Inflation: Ghana has highest rate in Africa
With its inflation rate of 18.9 per cent, Ghana has the highest inflation rate in Africa and the most rampant price instability among its peers.
The country presently has the highest interest rate on the African continent with Treasury bill rate at an average of 22.8 per cent and lending rate of 32 per cent.
A cursory look at inflation rates of some Sub Saharan African countries by Business Finder indicates that cost of living in Ghana is quite high compared to most African countries.
For instance, Nigeria with its recent increases in prices of petroleum products has an inflation rate of 15.6 per cent, an interest rate of about 18 per cent and lending rate of 24 per cent. Ivory Coast and Burkina Faso under UEMOA have inflation rates of 2.30 and 2.31 per cent respectively. Their money market rate is about 5 percent.
Liberia and Gambia have inflation rates of 7.10 and 9.80 percent whiles the yield on their money markets are about 10.0 and 13.0 percent respectively.
While Kenya has an inflation rate of 5.0 per cent, its interest rate is about 8.0 per cent. Tanzania also has an inflation rate of 5.2 per cent and an interest rate of about 12.0 percent.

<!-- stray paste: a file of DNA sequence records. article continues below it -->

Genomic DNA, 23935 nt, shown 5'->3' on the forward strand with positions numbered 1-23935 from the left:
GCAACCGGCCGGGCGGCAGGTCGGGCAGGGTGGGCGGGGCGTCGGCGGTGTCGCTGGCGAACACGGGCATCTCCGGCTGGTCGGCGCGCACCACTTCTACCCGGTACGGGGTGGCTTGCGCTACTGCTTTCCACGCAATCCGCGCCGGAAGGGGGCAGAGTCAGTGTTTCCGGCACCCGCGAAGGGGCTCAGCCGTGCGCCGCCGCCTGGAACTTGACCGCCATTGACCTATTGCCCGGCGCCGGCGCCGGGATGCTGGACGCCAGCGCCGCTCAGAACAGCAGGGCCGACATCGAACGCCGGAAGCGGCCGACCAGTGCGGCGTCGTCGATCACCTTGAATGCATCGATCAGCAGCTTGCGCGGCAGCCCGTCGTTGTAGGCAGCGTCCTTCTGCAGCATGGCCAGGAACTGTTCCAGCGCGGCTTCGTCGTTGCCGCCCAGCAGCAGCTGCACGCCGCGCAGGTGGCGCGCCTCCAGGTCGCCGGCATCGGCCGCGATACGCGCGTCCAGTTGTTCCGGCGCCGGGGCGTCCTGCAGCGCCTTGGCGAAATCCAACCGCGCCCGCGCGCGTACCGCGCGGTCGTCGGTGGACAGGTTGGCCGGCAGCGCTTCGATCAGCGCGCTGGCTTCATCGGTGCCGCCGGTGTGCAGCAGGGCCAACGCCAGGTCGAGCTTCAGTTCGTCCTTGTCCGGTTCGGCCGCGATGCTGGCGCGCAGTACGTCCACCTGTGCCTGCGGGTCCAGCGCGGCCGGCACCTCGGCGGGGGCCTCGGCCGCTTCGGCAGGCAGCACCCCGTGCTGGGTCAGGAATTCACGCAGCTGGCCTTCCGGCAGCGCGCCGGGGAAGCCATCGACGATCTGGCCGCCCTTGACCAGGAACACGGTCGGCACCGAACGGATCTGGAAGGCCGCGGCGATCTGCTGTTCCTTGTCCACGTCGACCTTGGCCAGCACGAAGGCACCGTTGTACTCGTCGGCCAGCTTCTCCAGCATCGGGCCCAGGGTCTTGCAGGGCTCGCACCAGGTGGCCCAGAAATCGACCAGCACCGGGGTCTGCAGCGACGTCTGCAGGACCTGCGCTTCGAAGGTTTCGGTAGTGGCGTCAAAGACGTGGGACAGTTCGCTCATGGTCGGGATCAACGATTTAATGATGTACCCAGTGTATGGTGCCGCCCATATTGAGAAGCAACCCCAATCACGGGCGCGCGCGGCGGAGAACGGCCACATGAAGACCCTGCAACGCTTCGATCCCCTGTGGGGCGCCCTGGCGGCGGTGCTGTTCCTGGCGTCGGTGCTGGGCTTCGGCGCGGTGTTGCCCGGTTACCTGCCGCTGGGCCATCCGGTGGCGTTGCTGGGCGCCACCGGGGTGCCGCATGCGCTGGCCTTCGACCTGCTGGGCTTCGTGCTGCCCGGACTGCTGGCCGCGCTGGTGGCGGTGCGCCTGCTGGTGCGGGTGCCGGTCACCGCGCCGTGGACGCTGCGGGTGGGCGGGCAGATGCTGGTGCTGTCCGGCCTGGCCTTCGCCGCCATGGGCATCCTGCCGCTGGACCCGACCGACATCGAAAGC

South Africa has an inflation rate of about 6.2 per cent and a yield of about 7.0 per cent on its money market. Mauritius has the lowest inflation rate of 0.8 per cent in Sub Sahara Africa and an interest rate of 2.72 per cent.
In North Africa, Egypt has an inflation rate of 12.3 per cent and interest rate of about 12.96 percent, whilst Tunisia has inflation and interest rates of 3.6 and about 4.5 percent respectively.
In a related development, Ghana has been ranked among countries in sub-Saharan Africa with the lowest consumer purchasing power.
Cost of living in Ghana is also the fourth highest in sub-Saharan Africa based on a basket of selected items.
Managing Director of Nielsen West Africa, a global marketing research firm, Lampe Omoyele, disclosed this in Accra when he delivered a lecture organized by the Chartered Instituted of Marketing Ghana (CIMG).
Mr Omoyele also said the cash outlay for Ghanaians is one of the highest in sub-Saharan Africa.
Purchasing power is important because, all things being equal, inflation decreases the amount of goods or services you would be able to purchase.
Consumer purchasing power indicates the degree to which inflation affects consumers' ability to buy.
Ghana recorded $27.50 for the food basket item in 4th position while war-torn South Sudan came 1st with $38.60. Angola placed 2nd with $33.57 while Democratic Republic of Congo was 3rd with $28.80.
Meanwhile; transport; housing, water, electricity, gas and other fuels; education and recreation and culture recorded inflation rates higher than the non-food average of 25.0 percent.
This is according to the inflation rates released by the Ghana Statistical Service.
Vegetables; oil and fats; fruits; mineral water and soft drinks; coffee, tea and cocoa as well as meat and meat products also recorded inflation rates of more than the food groups average of 8.5 percent.